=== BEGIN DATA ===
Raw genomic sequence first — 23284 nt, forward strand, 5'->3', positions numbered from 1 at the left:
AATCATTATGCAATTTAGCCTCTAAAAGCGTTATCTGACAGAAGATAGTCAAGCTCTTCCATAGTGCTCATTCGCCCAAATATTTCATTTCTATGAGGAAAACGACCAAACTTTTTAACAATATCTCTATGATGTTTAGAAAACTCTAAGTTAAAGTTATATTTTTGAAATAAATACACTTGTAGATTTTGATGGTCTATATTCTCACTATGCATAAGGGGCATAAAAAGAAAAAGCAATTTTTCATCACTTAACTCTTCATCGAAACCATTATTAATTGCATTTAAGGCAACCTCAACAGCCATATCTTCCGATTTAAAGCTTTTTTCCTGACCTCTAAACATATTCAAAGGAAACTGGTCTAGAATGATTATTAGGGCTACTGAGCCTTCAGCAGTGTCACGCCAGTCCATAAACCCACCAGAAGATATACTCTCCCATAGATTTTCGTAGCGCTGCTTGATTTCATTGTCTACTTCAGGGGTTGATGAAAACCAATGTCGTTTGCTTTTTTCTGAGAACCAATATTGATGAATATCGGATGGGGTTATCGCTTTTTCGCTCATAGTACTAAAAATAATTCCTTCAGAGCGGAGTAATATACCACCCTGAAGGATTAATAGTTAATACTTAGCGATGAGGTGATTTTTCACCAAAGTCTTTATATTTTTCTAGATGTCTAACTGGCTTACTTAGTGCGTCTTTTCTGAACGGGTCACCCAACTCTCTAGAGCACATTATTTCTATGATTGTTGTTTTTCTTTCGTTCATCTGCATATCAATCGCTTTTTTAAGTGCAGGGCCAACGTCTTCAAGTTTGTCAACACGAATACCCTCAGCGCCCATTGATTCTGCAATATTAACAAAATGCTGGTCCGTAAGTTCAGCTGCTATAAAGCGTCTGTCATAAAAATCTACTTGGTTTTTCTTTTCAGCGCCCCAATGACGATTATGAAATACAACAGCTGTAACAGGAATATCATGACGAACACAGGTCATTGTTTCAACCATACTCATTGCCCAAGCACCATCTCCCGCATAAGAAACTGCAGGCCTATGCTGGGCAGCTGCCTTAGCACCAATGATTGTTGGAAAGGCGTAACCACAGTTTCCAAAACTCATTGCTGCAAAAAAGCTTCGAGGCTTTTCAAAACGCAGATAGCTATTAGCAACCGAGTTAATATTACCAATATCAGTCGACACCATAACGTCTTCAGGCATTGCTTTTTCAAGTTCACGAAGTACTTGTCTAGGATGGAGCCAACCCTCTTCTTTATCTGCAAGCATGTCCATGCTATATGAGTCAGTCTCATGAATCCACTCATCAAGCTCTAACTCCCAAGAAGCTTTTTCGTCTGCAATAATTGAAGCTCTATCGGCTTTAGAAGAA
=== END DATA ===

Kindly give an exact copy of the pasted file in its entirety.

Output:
Raw genomic sequence first — 23284 nt, forward strand, 5'->3', positions numbered from 1 at the left:
AATCATTATGCAATTTAGCCTCTAAAAGCGTTATCTGACAGAAGATAGTCAAGCTCTTCCATAGTGCTCATTCGCCCAAATATTTCATTTCTATGAGGAAAACGACCAAACTTTTTAACAATATCTCTATGATGTTTAGAAAACTCTAAGTTAAAGTTATATTTTTGAAATAAATACACTTGTAGATTTTGATGGTCTATATTCTCACTATGCATAAGGGGCATAAAAAGAAAAAGCAATTTTTCATCACTTAACTCTTCATCGAAACCATTATTAATTGCATTTAAGGCAACCTCAACAGCCATATCTTCCGATTTAAAGCTTTTTTCCTGACCTCTAAACATATTCAAAGGAAACTGGTCTAGAATGATTATTAGGGCTACTGAGCCTTCAGCAGTGTCACGCCAGTCCATAAACCCACCAGAAGATATACTCTCCCATAGATTTTCGTAGCGCTGCTTGATTTCATTGTCTACTTCAGGGGTTGATGAAAACCAATGTCGTTTGCTTTTTTCTGAGAACCAATATTGATGAATATCGGATGGGGTTATCGCTTTTTCGCTCATAGTACTAAAAATAATTCCTTCAGAGCGGAGTAATATACCACCCTGAAGGATTAATAGTTAATACTTAGCGATGAGGTGATTTTTCACCAAAGTCTTTATATTTTTCTAGATGTCTAACTGGCTTACTTAGTGCGTCTTTTCTGAACGGGTCACCCAACTCTCTAGAGCACATTATTTCTATGATTGTTGTTTTTCTTTCGTTCATCTGCATATCAATCGCTTTTTTAAGTGCAGGGCCAACGTCTTCAAGTTTGTCAACACGAATACCCTCAGCGCCCATTGATTCTGCAATATTAACAAAATGCTGGTCCGTAAGTTCAGCTGCTATAAAGCGTCTGTCATAAAAATCTACTTGGTTTTTCTTTTCAGCGCCCCAATGACGATTATGAAATACAACAGCTGTAACAGGAATATCATGACGAACACAGGTCATTGTTTCAACCATACTCATTGCCCAAGCACCATCTCCCGCATAAGAAACTGCAGGCCTATGCTGGGCAGCTGCCTTAGCACCAATGATTGTTGGAAAGGCGTAACCACAGTTTCCAAAACTCATTGCTGCAAAAAAGCTTCGAGGCTTTTCAAAACGCAGATAGCTATTAGCAACCGAGTTAATATTACCAATATCAGTCGACACCATAACGTCTTCAGGCATTGCTTTTTCAAGTTCACGAAGTACTTGTCTAGGATGGAGCCAACCCTCTTCTTTATCTGCAAGCATGTCCATGCTATATGAGTCAGTCTCATGAATCCACTCATCAAGCTCTAACTCCCAAGAAGCTTTTTCGTCTGCAATAATTGAAGCTCTATCGGCTTTAGAAGAA